Shall we continue with the recitation of murders from 1902’s “History of the Police Service of Albany”? Yes, let’s do.
On April 1, 1858, Emil Hartung of Division Street, just below Green Street, died under suspicious circumstances. “Living in the same house was William Rheinmann, and it was current gossip that his relations with Mrs. Hartung were not on a moral basis.” Appears that Mary Hartung was lacing Emil’s food and soup with arsenic. She was convicted and sentenced to death (Rheinmann was acquitted). A second trial came to the same conclusion. Nevertheless, at some point she managed to slip out of jail, “took a walk through the city, returning at nightfall. The story was current that while in jail she became enceinte. At all events, she was finally released and never again apprehended. She is still living [in 1902].”
In 1863, Matthew Brumaghim shot Charles Phillips in the bar-room of the Delavan House. “Phillips was a man of sporting proclivities and much pugilistic ability. He was something of a politician and had made himself quite obnoxious to party magnates. There was much bad blood between him and Brumaghim. On the night of the shooting Phillips followed Brumaghim from place to place seeking a quarrel. In the Delavan House he reached the limit when he deliberately spat in Brumaghim’s face and attempted to follow up the assault with his fists. Brumaghim then shot him and was acquitted on the ground of self-defense.”
Just a few years later, in 1867, there was a famous murder in the Stanwix Hall rotunda. Again, a love triangle. Major-General George W. Cole shot and killed L. Harris Hiscock of Syracuse for the seduction of Mrs. Cole. Hiscock was in town for the state Constitutional Convention, but his offense dated back to the Civil War. Hiscock had “just come down to tea from his room, and was leaning against a pillar, his face towards Broadway, engaged in conversation with two gentlemen. The weather was warm and pleasant, and the front doors were open. While Hiscock was standing there, General Cole, coming on from the Maiden Lane door, entered the rear of the public room, advancing rapidly; and when he got near enough, holding his Derringer pistol almost at the ear of his victim, discharged it into his face and head, producing death. A horrified bystander exclaimed: ‘What was this for?’ to which Cole replied: ‘He has betrayed my wife. He has got it. He violated my wife while I was at the war; the evidence is clear; I have the proof.'” Mrs. Cole produced a written confession affirming that he had been the victim of force in the first instance, and that subsequent acts were submitted to from shame and fear of exposure. The defense was “irresponsibility through melancholia super-induced by a knowledge of the criminal acts of Mrs. Cole and Hiscock.” The first trial came to no conclusion, the second acquitted Cole.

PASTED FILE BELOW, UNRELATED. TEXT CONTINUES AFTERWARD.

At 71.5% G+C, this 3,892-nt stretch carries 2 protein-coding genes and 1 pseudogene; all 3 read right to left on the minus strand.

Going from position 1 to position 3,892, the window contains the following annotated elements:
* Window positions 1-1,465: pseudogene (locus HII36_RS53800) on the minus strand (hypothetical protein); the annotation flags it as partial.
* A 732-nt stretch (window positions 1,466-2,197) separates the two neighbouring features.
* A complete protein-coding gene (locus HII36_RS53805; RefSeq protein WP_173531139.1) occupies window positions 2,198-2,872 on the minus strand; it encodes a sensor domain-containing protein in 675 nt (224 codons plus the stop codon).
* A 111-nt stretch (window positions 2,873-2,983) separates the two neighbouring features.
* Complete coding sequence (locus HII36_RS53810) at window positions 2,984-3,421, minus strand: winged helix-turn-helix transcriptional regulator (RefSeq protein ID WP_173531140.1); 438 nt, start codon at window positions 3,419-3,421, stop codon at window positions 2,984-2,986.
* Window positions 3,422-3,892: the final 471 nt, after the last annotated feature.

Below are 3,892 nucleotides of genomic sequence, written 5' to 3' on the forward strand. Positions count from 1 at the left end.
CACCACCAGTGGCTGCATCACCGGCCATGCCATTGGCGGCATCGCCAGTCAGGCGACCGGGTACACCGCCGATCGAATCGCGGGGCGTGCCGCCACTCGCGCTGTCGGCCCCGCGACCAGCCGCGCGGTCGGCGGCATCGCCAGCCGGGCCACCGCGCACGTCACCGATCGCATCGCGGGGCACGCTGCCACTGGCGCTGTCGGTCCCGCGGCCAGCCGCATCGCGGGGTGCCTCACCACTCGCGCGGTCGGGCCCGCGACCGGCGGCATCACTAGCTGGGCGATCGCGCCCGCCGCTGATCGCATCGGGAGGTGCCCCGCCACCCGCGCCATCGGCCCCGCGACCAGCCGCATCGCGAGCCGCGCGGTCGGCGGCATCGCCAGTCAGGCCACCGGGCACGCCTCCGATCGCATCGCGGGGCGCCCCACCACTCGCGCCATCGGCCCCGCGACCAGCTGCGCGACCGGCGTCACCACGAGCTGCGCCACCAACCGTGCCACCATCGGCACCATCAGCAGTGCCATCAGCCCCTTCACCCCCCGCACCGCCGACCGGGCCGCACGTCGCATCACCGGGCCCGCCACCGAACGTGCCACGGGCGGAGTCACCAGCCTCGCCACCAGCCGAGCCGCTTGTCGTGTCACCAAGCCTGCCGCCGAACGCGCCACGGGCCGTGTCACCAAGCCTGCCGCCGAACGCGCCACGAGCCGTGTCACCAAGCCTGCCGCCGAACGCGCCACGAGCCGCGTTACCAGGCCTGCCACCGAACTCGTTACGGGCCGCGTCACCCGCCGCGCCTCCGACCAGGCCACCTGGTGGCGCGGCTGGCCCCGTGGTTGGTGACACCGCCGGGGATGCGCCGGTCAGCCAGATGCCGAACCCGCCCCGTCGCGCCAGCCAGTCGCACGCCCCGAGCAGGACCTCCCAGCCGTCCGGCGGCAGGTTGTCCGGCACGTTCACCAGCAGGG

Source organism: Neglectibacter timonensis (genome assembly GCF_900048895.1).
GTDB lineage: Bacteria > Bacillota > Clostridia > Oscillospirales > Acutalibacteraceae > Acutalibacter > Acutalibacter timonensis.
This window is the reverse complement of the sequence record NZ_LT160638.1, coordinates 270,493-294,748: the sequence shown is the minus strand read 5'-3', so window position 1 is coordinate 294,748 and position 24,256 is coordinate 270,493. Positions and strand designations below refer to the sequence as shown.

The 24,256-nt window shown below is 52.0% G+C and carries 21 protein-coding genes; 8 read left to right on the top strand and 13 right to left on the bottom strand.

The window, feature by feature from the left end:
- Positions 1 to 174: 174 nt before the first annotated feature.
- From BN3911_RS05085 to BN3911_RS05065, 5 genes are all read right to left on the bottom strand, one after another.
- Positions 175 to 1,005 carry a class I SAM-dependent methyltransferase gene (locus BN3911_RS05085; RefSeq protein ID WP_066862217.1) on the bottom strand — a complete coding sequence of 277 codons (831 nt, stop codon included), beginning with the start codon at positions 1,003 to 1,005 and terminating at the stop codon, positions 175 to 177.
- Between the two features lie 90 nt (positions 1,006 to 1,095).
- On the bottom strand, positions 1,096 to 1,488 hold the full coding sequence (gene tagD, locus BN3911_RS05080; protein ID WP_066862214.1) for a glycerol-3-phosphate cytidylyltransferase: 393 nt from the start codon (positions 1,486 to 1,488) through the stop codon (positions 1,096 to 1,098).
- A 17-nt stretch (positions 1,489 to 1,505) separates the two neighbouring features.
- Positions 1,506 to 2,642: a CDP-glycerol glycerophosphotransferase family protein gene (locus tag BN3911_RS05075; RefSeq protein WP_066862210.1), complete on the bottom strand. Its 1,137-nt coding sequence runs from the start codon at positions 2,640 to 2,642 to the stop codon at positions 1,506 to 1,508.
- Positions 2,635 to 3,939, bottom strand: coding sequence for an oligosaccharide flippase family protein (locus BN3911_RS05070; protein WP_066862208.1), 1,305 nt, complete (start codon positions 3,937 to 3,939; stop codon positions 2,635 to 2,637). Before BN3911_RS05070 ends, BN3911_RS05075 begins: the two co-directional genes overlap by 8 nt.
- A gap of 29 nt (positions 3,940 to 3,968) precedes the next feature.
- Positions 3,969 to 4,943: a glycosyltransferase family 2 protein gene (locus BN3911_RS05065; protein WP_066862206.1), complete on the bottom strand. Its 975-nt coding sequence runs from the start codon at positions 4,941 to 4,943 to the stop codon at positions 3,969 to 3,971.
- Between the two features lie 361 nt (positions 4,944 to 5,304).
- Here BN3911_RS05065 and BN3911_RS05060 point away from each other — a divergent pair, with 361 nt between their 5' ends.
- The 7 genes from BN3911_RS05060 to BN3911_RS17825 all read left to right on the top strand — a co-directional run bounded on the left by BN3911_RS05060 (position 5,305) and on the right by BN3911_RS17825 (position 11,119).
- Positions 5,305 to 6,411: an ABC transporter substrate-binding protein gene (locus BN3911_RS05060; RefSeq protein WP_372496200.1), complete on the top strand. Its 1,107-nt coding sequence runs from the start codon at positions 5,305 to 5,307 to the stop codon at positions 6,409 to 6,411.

Then there was the case of Emile Lowenstein, the mad barber. Lowenstein lived in the same house in Brooklyn as James D. Weston, a one-armed veteran and newspaper peddler on the Hudson River Railroad, and Weston’s wife. On August 3, 1874, they all went to the theater together, and the men agreed to meet the next morning. Weston showed up with a new satchel; they parted for a time, during which Lowenstein went to the shop where he worked and collected his razors. Then they went by train to New York, thence to Chatham, and finally to Albany. They ventured to West Albany where, “in a lonely ravine on Jones’ farm, [Weston] was murdered by being shot and horribly slashed with a razor, which was found near Weston’s body.” Lowenstein took the bag of money, about $300, that Weston had drawn from the bank prior to their journey, got on a train at West Albany and returned to New York, where shortly after he purchased a barber shop of his own.
Mrs. Weston, not surprisingly, was concerned that her husband never returned from this trip, and suspected Lowenstein from the start. At some point she bought a loaf of bread wrapped in a newspaper, and in the paper saw a story of the discovery of a body in West Albany, with a description that matched her husband. She accused Lowenstein, who protested his innocence before fleeing to Canada. He had left a razor behind at the scene of the murder, which was evidence enough. He was found in St. Catherines and brought to Albany to face trial; he was sentenced to die and was hanged April 10, 1874.
The last hanging in Albany was that of Hillaire Latremouille. He was well known to the Albany police. He had spent three years in Clinton Prison for horse stealing and came back home to Cohoes in March of 1879. He went to Dunsbach Ferry and sought work on the farm of Martin Dunsbach, who told him to come back another time as he had to go to Cohoes. When Dunsbach returned home, he found his daughter Catharine had been murdered rather horribly. Latremouille, who had been seen hanging about, tried to escape to Canada but was caught at Whallonsburgh and brought back to Cohoes. He was convicted and hanged in the Maiden Lane jail August 20, 1879.